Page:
WrapManager's Wealth Management Blog
When life changes, we can help you thoughtfully respond.

Republican or Democrat: Which Political Party is Better for the Economy?

Posted by Michael J. O'Connor | CWS®, Vice President Investments
March 9, 2016

Republican-Democrat-Polotical-Party-Better-Economy.jpgThe recent market volatility has shifted focus away from the upcoming presidential election (a little), but there’s still not a day that passes without at least a few hours of campaign coverage. Take the build-up to November as you will, but we think we can all agree that until the actual results are in, it’s more rhetoric and political posturing than anything else.

A topic du jour for political posturing is…you guessed it…the economy! Both parties try to persuade voters that their policies are better for the economy and the markets, so we decided to take a closer look at how the economy and stock market have performed under different kinds of leadership.

As you review some of the findings below, please keep in mind we do not favor one party over the other—our primary goal is to help our clients reach their long-term goals, and how we view politics personally should not (and does not) play a role in the investment plans we create and manage. Also, the findings below should not set any kind of expectation for future returns depending on who wins. If anything, you should view the findings below as little more than ‘interesting cocktail party facts!’

So…Republicans or Democrats – Who’s Better for the Economy?

Two Princeton economists performed some comprehensive research on the matter, in a paper titled “Presidents and the U.S. Economy: An Econometric Exploration.” For all of the interesting discoveries they make in the process, perhaps the biggest takeaway is that political party doesn’t seem to matter all that much The economy and stocks tend to perform better when a Democrat is in power, but Messrs. Blinder and Watson make it clear in their paper that gaining an edge in economic and stock market performance is more arbitrary than policy related: “It appears that the Democratic edge stems mainly from more benign oil shocks, superior [productivity] performance, and perhaps greater defense spending and faster growth abroad.”

The analysis looked at a 64-year period starting with President Harry Truman and ending with President Barack Obama, which includes seven complete Democratic terms and nine Republican ones. Some findings:

  • Gross Domestic Product (GDP)edge: Democrats – the study found that GDP rose at an average rate of 4.33% under Democratic presidents versus 2.54% for Republicans.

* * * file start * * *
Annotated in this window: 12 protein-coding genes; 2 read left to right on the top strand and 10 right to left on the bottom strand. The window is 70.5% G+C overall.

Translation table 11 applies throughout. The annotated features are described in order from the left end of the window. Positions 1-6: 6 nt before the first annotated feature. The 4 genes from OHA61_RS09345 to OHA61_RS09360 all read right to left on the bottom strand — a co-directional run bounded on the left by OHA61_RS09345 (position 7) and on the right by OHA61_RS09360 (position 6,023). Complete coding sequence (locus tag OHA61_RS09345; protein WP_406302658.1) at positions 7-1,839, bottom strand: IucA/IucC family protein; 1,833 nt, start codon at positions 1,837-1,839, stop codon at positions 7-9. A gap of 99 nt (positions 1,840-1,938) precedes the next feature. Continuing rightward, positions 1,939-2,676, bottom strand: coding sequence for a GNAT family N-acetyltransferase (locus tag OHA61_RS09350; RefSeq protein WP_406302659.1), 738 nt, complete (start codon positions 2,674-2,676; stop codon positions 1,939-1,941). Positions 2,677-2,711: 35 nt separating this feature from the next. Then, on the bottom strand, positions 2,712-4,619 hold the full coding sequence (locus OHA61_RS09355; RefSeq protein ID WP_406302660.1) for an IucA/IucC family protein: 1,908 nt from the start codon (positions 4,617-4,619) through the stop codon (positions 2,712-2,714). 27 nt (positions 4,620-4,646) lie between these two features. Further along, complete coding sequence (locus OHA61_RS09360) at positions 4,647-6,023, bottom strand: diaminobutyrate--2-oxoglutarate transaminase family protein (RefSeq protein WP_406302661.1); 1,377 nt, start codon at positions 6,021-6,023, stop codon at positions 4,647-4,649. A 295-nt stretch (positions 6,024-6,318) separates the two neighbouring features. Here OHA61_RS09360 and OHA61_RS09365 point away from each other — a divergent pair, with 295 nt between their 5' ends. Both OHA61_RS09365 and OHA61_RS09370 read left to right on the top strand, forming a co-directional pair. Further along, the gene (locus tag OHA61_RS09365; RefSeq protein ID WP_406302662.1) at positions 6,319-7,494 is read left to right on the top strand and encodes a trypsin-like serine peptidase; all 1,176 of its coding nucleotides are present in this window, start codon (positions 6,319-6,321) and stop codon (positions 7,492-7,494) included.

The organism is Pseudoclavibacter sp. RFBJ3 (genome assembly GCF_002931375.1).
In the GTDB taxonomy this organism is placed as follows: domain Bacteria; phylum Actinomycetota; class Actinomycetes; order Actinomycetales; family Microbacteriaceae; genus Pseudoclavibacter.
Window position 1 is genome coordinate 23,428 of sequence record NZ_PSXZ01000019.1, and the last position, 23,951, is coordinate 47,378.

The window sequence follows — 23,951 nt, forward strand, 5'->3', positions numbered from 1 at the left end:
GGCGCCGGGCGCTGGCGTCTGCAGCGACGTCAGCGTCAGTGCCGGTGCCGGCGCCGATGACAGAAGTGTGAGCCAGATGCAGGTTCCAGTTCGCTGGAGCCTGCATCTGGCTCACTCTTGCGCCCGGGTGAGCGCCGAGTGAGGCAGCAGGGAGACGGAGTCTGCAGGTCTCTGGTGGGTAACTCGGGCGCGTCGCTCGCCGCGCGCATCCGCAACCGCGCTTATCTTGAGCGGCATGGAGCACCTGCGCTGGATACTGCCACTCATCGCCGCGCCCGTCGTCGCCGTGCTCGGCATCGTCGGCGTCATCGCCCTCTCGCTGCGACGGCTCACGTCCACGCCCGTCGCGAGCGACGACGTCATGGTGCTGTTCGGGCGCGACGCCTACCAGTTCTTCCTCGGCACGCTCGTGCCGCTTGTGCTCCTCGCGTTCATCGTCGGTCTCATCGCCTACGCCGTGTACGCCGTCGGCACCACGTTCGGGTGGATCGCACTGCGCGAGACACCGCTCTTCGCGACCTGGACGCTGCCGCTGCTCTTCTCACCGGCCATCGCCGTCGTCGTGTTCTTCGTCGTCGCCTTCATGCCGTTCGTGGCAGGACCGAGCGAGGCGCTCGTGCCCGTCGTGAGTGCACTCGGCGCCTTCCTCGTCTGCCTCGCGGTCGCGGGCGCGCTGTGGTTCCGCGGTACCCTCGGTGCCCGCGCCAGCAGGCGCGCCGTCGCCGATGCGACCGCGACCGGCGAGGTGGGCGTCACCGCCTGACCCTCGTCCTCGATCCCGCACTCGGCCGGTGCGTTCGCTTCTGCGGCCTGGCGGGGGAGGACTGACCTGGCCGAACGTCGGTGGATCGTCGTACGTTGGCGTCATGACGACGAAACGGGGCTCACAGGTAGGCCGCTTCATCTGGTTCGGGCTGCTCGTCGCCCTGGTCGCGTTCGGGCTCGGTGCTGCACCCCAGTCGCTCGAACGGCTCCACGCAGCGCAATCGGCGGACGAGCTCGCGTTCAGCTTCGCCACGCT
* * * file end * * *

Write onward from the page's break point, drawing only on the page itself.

• Unemploymentedge: Democrats – the average unemployment rate was 5.64% under Democrats versus 6.01% under Republican presidents, a difference Messrs. Blinder and Watson refer to as “small and not statistically significant.”
  • Chance of Recessionedge: Democrats – Republicans spent more time in the White House during the period studied (144 quarters versus 112 for Democrats), so their sample size is larger. But in 41 of the 49 quarters defined as “recession” by the National Bureau of Economic Research during the period of the study, Republicans were in the White House.1
  • S&P 500 Performanceedge: Democrats – this data actually comes from a different study, performed by Sam Stovall, chief equity strategist at S&P Capital IQ. He found that since 1945, the average annual gain for the market has been +9.7% under Democrats versus +6.7% for Republicans. However, the best stock market performance under any president since 1945 happened under Republican Gerald Ford, who was in office when the S&P 500 annualized +18.6% from August 1974 – January 1977.2

You Need More than Election Stats to Create an Investment Plan

The aforementioned studies and findings are interesting to be sure, but investors should not look to them alone when formulating a market outlook. Other factors like corporate earnings, global GDP growth, inflation, interest rates and a myriad of other considerations are equally—if not more—important. Your investment objectives and risk tolerance also matter more for your portfolio than who ends up in the White House. We’d encourage investors to remember that as the election cycle heats up from here.

If you’d like to review some of the many factors to consider when formulating your investment plan, give one of our Wealth Managers a call at 1-800-541-7774 or feel free to contact us here anytime.


1. FactCheck

2. CNN 

stock market performance